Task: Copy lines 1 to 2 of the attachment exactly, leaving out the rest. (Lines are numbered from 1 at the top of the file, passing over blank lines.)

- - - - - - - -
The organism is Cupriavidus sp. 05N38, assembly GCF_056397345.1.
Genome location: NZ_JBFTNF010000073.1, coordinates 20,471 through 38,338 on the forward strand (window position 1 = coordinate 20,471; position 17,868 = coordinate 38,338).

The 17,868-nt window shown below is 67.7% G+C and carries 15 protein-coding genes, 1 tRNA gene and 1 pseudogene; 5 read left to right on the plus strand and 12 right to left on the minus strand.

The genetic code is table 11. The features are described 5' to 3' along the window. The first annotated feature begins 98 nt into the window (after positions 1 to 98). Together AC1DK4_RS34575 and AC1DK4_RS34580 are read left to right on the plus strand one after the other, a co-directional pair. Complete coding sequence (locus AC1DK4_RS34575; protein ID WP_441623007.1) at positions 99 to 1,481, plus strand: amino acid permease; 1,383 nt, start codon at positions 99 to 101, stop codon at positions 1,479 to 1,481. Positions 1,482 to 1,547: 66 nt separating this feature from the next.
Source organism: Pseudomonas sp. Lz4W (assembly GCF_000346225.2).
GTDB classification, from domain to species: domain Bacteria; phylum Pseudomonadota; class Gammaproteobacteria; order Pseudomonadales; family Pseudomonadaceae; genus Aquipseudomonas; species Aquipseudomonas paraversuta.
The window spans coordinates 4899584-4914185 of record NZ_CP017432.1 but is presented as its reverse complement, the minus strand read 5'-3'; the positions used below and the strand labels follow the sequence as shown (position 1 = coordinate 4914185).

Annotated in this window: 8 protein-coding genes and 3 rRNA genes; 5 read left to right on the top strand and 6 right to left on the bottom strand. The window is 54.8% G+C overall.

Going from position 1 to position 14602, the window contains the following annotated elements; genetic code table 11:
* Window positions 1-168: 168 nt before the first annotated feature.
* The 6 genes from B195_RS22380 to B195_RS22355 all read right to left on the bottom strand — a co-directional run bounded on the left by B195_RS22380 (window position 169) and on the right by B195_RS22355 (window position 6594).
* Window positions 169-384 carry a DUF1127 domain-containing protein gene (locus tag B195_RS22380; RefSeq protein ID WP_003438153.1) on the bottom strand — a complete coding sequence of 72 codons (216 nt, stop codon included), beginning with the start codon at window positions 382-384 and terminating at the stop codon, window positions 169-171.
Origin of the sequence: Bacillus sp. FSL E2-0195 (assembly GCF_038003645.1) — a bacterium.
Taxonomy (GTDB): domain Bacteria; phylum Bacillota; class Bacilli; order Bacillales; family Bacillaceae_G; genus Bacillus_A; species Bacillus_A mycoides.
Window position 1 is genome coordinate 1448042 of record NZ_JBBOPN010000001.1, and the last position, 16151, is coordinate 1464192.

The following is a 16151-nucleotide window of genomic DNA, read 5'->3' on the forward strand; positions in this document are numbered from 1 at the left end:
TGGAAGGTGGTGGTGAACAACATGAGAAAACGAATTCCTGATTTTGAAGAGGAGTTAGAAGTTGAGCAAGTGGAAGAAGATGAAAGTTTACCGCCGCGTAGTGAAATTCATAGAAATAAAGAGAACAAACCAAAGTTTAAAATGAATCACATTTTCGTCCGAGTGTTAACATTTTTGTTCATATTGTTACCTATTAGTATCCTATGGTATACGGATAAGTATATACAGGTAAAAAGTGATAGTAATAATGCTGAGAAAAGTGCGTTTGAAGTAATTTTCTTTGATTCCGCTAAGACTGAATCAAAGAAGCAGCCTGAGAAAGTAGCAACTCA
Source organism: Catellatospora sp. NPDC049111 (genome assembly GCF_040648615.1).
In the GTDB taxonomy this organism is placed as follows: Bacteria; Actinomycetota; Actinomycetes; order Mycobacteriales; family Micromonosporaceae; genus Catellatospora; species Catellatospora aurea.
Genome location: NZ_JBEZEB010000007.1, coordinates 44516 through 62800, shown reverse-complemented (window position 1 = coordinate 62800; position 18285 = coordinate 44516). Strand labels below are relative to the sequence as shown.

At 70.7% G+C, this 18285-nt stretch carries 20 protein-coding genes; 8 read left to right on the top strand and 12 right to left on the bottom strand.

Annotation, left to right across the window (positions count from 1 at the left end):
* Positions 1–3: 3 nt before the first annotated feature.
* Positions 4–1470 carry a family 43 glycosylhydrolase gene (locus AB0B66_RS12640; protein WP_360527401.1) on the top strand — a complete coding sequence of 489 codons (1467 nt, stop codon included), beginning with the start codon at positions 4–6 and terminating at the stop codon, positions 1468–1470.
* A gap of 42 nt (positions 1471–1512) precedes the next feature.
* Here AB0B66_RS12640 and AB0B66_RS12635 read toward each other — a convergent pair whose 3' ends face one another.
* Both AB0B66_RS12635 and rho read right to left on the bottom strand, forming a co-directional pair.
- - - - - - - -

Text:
The organism is Cupriavidus sp. 05N38, assembly GCF_056397345.1.
Genome location: NZ_JBFTNF010000073.1, coordinates 20,471 through 38,338 on the forward strand (window position 1 = coordinate 20,471; position 17,868 = coordinate 38,338).